Hitting the Mainland

Big leagues, kid. Batter up.

Hong Kong Sky
Hong Kong is a special Administrative Section of China, but technically separate from the peoples republic. This group of 235 (mostly rural) islands amount to less than the size of Los Angeles , but are home to seven million plus. Only Singapore, Monaco and Macau are more densely populated. Here you can find hundred million dollar estates perched on Victoria Peak, $10,000 dollar a night hotels rooms, overzealous Filipino hookers, expats with bulging bank accounts and the coolest seaside skyline since the great Avante Garde revolution of ’26. Oh, and I hear they're obsessed with eating here as well.

雲吞麵 [ Wonton Noodles ]
雲 吞麵 (Wonton Noodle Soup) is an important dish when you’re talking the Cantonese cuisine talk. It’s been said that a 70-30 [shrimp to pork] ratio is the industry standard to stuff inside the freshly rolled wrappers. Shrimps were garden fresh and broth was rich and buttery. One of the few standout inexpensive dishes in this cosmopolitan cash-sucking metropolis. I’d dive in again for sure. ~18 HK ($2.32).

叉燒 [ 'Char Siu' Pork ]
叉燒 ['Char Siew'] is the ‘bbq pork’ of China. Fatty pork shoulder strips marinated in Hoisin sauce, honey and 5 spice then roasted to a salivating crisp. This is a basic course in proper caramelization and the wonders it does to meat. Caramel + Pork Fat = happy campers. Proper 叉燒 should be fatty and juicy, not fibrous and dry!! I’ve had too much of the latter in my day but they were born to roast in Hong Kong and it shows.

燒鵝 [ Roast Goose ]
燒 鵝 (Roast Goose) alongside 叉燒 (Char Siew) in theoutskirts of Hong Kong (New Territories). Succulent, tender, greasy and crisp skinned. The grand slam of roast meats. In addition to these two you can also find roast pork belly (saltier flavor, cracker-like skin), roast duck and roast chicken in these types of eateries. Many have attempted but nobody does it better than the roast masters of Southeast China.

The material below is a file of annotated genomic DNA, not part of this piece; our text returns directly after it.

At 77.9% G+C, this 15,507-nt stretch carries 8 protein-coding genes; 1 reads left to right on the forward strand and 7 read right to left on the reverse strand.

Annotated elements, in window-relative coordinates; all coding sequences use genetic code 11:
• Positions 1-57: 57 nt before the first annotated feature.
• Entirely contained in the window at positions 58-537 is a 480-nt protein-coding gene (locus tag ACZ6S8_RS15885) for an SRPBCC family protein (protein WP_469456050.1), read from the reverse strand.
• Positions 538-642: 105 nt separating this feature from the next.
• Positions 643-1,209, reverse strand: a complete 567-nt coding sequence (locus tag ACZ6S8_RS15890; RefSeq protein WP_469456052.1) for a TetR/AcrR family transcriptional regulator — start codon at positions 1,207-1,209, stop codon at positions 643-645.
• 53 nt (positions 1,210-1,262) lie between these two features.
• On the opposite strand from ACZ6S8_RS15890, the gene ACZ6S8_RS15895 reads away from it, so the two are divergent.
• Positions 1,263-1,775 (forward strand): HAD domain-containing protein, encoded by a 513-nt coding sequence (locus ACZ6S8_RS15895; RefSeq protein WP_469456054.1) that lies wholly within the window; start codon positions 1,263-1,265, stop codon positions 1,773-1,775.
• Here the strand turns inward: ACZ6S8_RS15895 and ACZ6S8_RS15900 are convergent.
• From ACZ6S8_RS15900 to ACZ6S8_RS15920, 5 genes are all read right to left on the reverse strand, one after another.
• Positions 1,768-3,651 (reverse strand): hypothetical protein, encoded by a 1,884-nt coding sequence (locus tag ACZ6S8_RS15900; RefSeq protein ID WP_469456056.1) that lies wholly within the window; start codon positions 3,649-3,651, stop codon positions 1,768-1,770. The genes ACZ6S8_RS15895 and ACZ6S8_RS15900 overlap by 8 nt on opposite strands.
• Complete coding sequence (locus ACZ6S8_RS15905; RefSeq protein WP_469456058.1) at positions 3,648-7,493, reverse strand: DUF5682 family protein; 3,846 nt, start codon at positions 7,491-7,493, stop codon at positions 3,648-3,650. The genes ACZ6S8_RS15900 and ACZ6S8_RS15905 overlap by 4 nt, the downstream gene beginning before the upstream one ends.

芥蘭 [ Chinese Kale ]
Served with some 芥蘭, stir-fried Chinese Kale. Gotta have your greens on the side. Well, not obligatory but if you fancy taking out the trash more than once a week it's best to get some fiber. Super crisp stalks of Vitamin K stir-fried with garlic. As global as a vegetable comes.

點心 [ diǎn xin ]
點心. Of course we also have to talk a bit about dim sum. Little steamed or fried snacks usually served in the mornings or evenings famous in Hong Kong and the Guangzhou (Canton) province of China. Here we have some 牛肉球 (steamed beef meatballs), but please do yourself a favor and sample 叉燒包 {Char siu bao [bbq pork bun]}, 蝦餃 {har gao [steamed shrimp dumpling]}, 芋角 {wu gok [mashed taro with pork, mushrooms and a crispy fried shell]}, and 腸粉 {cheong fun [steamed, stuffed rice rolls]}. Basically, just try anything. In Hong Kong a dish of Dim Sum would run you around 2 bucks.

鍋貼 [ Guo Tie ]
These are 鍋貼 (guo tie; "pot stick") or as we know them in the west, Ling Ling. This is more of a northern Chinese dish instead of Cantonese but anytime I see anyone hand-making anything on the spot, I most definitely have to stroll on in and investigate.

Making 餃子 [ Jiao Zi ]
Pork, green onions and soy. You’ll be eating that one again, China traveler. By the way this lady had insane Usain speed. I clocked her at 6.52 seconds per dumpling.

Nappy Noodles
Along with the goodies, meals like this were far too common. The sauce couldn’t have been saltier and the noodles had the texture of plastic. Could not swallow. Horrid.

Clams with black bean sauce
The three of us never actually made it out but rumors were circulating about this huge mass of water surrounding Hong Kong. I guess you catch fish and stuff out there. Here’s some clams with black bean sauce. In Asia they love their snails and shells. I’m a huge fan nowadays, although you have to eat something like 116 to fill up.

Bulgogi Burger
Korean Bulgogi Burger! My travel partner craves western fare like a pregnant chick craves cashew butter and catfish smoothies so I occasionally come along for the ride. For the record, I did enjoy the $9 patty.

To be real with you, a lot of sub-par grub was had in this Asian Western Wonderland. It's undoubtedly out there, but we just didn't stumble upon into those amazing places. The massively debilitating hangovers from nights in Wan Chai and Lang Kwai Fong that impeded on our will and or ability to scour long and hard for great eats could have played a part- but I'm not making excuses. $9 drafts we're worth it...right? I had fun, though. Ok…on to the People's Republic next! Brace yourself!

Stay Nocturnal.


Mike Corsini said...

Stay antsy.

mina said...

The first photo is stunning! I am jealous of your willingness to try anything. I may have drooled a little bit at the photo of the Char Siew.

P.S. Your comments on our blog always put a smile on my face!

pj20 said...

better than schling-ling-ping?


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